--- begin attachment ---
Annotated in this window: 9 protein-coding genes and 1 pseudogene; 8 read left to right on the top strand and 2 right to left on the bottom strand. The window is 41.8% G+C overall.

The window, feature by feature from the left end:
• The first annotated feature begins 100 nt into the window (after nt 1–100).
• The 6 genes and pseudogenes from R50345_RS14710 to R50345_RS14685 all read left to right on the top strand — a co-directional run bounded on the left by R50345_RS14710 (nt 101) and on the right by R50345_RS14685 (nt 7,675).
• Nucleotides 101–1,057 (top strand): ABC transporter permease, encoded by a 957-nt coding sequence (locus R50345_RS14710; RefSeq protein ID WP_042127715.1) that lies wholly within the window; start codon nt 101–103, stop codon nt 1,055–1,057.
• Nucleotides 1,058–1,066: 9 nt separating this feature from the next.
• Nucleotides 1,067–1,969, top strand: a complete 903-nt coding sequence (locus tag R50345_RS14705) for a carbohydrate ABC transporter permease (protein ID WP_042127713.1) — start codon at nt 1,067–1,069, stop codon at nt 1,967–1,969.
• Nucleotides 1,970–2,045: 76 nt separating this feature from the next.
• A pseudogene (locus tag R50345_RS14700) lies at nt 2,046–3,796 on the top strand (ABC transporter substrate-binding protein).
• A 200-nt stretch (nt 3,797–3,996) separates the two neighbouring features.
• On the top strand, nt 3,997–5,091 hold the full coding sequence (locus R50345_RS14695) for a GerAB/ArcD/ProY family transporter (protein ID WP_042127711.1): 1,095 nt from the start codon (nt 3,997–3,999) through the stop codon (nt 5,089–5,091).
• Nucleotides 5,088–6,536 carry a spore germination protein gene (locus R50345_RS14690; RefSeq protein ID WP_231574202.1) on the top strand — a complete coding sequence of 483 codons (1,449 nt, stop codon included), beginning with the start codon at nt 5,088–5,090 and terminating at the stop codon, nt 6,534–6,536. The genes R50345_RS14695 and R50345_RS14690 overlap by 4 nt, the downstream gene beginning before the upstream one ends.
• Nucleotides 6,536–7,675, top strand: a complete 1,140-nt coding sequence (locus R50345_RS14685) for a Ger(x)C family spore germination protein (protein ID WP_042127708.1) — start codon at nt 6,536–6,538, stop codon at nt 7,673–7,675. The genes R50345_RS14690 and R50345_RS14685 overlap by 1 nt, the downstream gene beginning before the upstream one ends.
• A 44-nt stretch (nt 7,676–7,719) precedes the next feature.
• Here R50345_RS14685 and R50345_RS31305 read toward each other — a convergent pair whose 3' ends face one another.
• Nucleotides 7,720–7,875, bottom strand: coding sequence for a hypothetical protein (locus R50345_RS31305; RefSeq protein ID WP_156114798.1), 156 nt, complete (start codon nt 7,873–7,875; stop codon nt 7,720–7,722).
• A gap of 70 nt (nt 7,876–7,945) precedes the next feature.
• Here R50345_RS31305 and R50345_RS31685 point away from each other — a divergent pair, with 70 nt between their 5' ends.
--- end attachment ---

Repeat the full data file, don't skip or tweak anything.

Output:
Annotated in this window: 9 protein-coding genes and 1 pseudogene; 8 read left to right on the top strand and 2 right to left on the bottom strand. The window is 41.8% G+C overall.

The window, feature by feature from the left end:
• The first annotated feature begins 100 nt into the window (after nt 1–100).
• The 6 genes and pseudogenes from R50345_RS14710 to R50345_RS14685 all read left to right on the top strand — a co-directional run bounded on the left by R50345_RS14710 (nt 101) and on the right by R50345_RS14685 (nt 7,675).
• Nucleotides 101–1,057 (top strand): ABC transporter permease, encoded by a 957-nt coding sequence (locus R50345_RS14710; RefSeq protein ID WP_042127715.1) that lies wholly within the window; start codon nt 101–103, stop codon nt 1,055–1,057.
• Nucleotides 1,058–1,066: 9 nt separating this feature from the next.
• Nucleotides 1,067–1,969, top strand: a complete 903-nt coding sequence (locus tag R50345_RS14705) for a carbohydrate ABC transporter permease (protein ID WP_042127713.1) — start codon at nt 1,067–1,069, stop codon at nt 1,967–1,969.
• Nucleotides 1,970–2,045: 76 nt separating this feature from the next.
• A pseudogene (locus tag R50345_RS14700) lies at nt 2,046–3,796 on the top strand (ABC transporter substrate-binding protein).
• A 200-nt stretch (nt 3,797–3,996) separates the two neighbouring features.
• On the top strand, nt 3,997–5,091 hold the full coding sequence (locus R50345_RS14695) for a GerAB/ArcD/ProY family transporter (protein ID WP_042127711.1): 1,095 nt from the start codon (nt 3,997–3,999) through the stop codon (nt 5,089–5,091).
• Nucleotides 5,088–6,536 carry a spore germination protein gene (locus R50345_RS14690; RefSeq protein ID WP_231574202.1) on the top strand — a complete coding sequence of 483 codons (1,449 nt, stop codon included), beginning with the start codon at nt 5,088–5,090 and terminating at the stop codon, nt 6,534–6,536. The genes R50345_RS14695 and R50345_RS14690 overlap by 4 nt, the downstream gene beginning before the upstream one ends.
• Nucleotides 6,536–7,675, top strand: a complete 1,140-nt coding sequence (locus R50345_RS14685) for a Ger(x)C family spore germination protein (protein ID WP_042127708.1) — start codon at nt 6,536–6,538, stop codon at nt 7,673–7,675. The genes R50345_RS14690 and R50345_RS14685 overlap by 1 nt, the downstream gene beginning before the upstream one ends.
• A 44-nt stretch (nt 7,676–7,719) precedes the next feature.
• Here R50345_RS14685 and R50345_RS31305 read toward each other — a convergent pair whose 3' ends face one another.
• Nucleotides 7,720–7,875, bottom strand: coding sequence for a hypothetical protein (locus R50345_RS31305; RefSeq protein ID WP_156114798.1), 156 nt, complete (start codon nt 7,873–7,875; stop codon nt 7,720–7,722).
• A gap of 70 nt (nt 7,876–7,945) precedes the next feature.
• Here R50345_RS31305 and R50345_RS31685 point away from each other — a divergent pair, with 70 nt between their 5' ends.